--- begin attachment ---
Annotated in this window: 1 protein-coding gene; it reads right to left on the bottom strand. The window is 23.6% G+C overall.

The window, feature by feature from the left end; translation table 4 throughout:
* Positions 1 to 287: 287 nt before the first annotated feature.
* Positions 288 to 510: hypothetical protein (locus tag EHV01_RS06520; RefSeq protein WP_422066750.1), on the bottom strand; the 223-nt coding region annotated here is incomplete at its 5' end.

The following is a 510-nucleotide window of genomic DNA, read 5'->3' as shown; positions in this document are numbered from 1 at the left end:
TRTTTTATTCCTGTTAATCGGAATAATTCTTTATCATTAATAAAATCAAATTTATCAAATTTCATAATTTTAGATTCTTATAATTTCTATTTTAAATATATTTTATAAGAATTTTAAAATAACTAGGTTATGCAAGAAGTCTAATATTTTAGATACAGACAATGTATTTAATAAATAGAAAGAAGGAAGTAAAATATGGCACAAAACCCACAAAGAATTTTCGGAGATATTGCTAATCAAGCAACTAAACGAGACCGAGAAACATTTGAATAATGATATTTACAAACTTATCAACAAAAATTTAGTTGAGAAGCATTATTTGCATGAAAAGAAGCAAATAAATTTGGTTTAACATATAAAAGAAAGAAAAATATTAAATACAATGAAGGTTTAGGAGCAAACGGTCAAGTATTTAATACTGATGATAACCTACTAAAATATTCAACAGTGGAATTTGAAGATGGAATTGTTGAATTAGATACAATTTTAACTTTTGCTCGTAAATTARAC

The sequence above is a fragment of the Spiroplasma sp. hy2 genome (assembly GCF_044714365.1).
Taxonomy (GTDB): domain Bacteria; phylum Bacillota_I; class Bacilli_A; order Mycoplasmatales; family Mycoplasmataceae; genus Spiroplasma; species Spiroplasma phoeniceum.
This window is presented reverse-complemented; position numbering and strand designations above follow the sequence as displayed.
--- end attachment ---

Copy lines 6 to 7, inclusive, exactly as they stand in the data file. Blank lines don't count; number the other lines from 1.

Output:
TRTTTTATTCCTGTTAATCGGAATAATTCTTTATCATTAATAAAATCAAATTTATCAAATTTCATAATTTTAGATTCTTATAATTTCTATTTTAAATATATTTTATAAGAATTTTAAAATAACTAGGTTATGCAAGAAGTCTAATATTTTAGATACAGACAATGTATTTAATAAATAGAAAGAAGGAAGTAAAATATGGCACAAAACCCACAAAGAATTTTCGGAGATATTGCTAATCAAGCAACTAAACGAGACCGAGAAACATTTGAATAATGATATTTACAAACTTATCAACAAAAATTTAGTTGAGAAGCATTATTTGCATGAAAAGAAGCAAATAAATTTGGTTTAACATATAAAAGAAAGAAAAATATTAAATACAATGAAGGTTTAGGAGCAAACGGTCAAGTATTTAATACTGATGATAACCTACTAAAATATTCAACAGTGGAATTTGAAGATGGAATTGTTGAATTAGATACAATTTTAACTTTTGCTCGTAAATTARAC

The sequence above is a fragment of the Spiroplasma sp. hy2 genome (assembly GCF_044714365.1).